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September 27, 2017

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Central banks reach for their guns over Greek vote

FRANKFURT/LONDON -- Central banks from Tokyo to London checked their ammunition on Friday in preparation for any turmoil from Greece's election, with the European Central Bank (ECB) hinting at an interest rate cut and Britain set to open its coffers.

ECB President Mario Draghi said his bank was ready to step in and fund any viable eurozone bank that gets in trouble, and painted a picture of a deteriorating economy with no inflation danger — conditions for monetary easing.

"There are serious downside risks here," Draghi told the annual ECB Watchers conference in Frankfurt, two days before a Greek vote that could set Athens on a path out of the eurozone and stoke turmoil in financial markets.

"This risk has to do mostly with the heightened uncertainty."

Japan's top financial diplomat Takehiko Nakao warned that authorities in Tokyo would respond to unwelcome currency moves as appropriate, a clear threat of intervention if investors seeking safety push the yen too high.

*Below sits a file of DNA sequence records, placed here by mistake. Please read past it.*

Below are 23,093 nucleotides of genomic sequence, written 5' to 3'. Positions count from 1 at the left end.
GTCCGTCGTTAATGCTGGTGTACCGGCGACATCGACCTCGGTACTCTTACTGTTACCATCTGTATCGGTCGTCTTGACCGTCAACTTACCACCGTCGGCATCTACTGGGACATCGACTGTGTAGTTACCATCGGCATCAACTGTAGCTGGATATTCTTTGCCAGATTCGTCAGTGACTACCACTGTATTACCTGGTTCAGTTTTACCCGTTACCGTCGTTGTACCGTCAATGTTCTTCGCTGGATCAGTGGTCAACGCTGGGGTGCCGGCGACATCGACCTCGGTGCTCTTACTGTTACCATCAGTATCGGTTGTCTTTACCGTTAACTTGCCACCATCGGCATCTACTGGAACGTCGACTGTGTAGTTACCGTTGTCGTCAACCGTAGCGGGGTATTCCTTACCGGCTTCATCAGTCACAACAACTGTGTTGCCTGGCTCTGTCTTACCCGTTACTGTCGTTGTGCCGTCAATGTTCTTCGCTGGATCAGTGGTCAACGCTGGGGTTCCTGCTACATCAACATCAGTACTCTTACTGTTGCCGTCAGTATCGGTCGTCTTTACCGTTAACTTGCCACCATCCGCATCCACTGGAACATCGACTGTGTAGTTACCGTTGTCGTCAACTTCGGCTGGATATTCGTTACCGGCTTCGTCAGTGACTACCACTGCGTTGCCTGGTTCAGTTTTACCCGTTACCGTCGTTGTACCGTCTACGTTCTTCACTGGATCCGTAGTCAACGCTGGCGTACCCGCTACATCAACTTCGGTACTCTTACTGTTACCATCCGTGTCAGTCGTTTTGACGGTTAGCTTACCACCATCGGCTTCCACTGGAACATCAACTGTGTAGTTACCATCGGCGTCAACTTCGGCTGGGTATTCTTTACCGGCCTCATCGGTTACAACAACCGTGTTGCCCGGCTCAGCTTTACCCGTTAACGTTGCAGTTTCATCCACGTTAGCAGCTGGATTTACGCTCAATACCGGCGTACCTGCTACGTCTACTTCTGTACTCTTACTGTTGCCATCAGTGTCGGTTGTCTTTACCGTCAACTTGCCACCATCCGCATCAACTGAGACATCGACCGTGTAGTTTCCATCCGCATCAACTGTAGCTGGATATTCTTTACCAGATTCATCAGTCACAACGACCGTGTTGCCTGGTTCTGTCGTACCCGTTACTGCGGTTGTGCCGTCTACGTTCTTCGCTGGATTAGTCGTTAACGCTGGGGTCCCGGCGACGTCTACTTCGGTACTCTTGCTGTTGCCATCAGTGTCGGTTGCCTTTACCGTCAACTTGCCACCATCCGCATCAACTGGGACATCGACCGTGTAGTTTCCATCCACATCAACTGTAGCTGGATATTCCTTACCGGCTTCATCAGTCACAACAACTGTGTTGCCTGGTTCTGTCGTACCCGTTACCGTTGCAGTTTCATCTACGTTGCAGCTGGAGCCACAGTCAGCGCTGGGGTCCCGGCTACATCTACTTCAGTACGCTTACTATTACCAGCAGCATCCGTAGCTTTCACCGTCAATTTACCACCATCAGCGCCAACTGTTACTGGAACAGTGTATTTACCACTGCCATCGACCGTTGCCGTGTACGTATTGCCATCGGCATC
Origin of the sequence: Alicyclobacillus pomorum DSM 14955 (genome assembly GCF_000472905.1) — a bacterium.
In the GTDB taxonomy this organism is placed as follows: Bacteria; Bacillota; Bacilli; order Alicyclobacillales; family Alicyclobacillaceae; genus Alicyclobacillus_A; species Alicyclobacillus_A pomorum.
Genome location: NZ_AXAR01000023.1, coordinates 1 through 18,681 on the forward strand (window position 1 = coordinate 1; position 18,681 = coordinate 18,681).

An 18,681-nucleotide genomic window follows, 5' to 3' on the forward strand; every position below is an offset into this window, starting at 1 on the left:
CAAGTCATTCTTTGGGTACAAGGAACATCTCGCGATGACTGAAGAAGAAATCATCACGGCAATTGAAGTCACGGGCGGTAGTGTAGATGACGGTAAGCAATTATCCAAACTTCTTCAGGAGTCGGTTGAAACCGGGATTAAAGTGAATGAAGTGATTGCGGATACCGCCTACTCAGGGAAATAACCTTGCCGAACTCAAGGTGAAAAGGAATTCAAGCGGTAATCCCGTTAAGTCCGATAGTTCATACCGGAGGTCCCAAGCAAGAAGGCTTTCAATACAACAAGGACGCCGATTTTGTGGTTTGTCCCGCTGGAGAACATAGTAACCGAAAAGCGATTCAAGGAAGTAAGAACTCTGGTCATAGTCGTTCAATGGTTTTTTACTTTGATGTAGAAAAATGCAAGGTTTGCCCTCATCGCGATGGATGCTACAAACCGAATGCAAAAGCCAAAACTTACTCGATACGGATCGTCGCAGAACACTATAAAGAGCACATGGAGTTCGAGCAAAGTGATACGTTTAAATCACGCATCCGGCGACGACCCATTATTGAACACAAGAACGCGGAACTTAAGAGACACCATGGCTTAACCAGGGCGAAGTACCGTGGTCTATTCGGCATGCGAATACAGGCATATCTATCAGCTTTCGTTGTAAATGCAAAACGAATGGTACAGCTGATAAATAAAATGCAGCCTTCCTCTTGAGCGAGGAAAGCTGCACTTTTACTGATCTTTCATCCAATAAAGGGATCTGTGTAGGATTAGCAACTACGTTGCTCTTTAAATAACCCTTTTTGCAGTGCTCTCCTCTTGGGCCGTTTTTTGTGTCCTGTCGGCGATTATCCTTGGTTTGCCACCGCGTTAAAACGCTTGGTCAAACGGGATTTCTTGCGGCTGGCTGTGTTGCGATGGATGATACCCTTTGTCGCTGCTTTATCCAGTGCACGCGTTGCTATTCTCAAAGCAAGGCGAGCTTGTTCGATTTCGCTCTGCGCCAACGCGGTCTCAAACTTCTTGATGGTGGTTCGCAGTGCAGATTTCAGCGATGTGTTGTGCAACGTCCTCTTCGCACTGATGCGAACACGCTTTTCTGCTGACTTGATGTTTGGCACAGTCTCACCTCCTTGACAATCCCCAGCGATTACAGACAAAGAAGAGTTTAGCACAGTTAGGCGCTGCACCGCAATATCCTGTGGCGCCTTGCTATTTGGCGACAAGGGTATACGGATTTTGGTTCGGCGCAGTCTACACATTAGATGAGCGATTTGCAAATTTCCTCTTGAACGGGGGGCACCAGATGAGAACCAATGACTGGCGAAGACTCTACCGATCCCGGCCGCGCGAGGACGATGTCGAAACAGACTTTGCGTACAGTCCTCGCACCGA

The Bank of England followed up on Thursday's joint announcement with the government of a 100-billion-pound (US$155 billion) offer of loans to banks by saying it will start next week with a charge of just 0.75 percent.

Officials from the G-20 nations, whose leaders are meeting in Mexico next week, say numerous central banks are preparing to take steps to stabilise financial markets — if needed — by providing liquidity and prevent any credit squeeze.

European Council President Herman Van Rompuy convened a conference call on Friday afternoon with the leaders of Germany, France, Italy and Britain, officially to discuss preparations for the G-20 summit, expected to be dominated by the eurozone debt crisis.

Depending on the depth of any turmoil, an emergency meeting of ministers from the Group of Seven developed nations could be held on Monday or Tuesday during the summit in Los Cabos, Mexico, sources said.

The focal point for all is Sunday's repeat general election in Greece, a knife-edge race that could be won by parties vowing to tear up the harsh economic terms that the European Union and International Monetary Fund imposed as conditions of a bailout for the near-bankrupt state.

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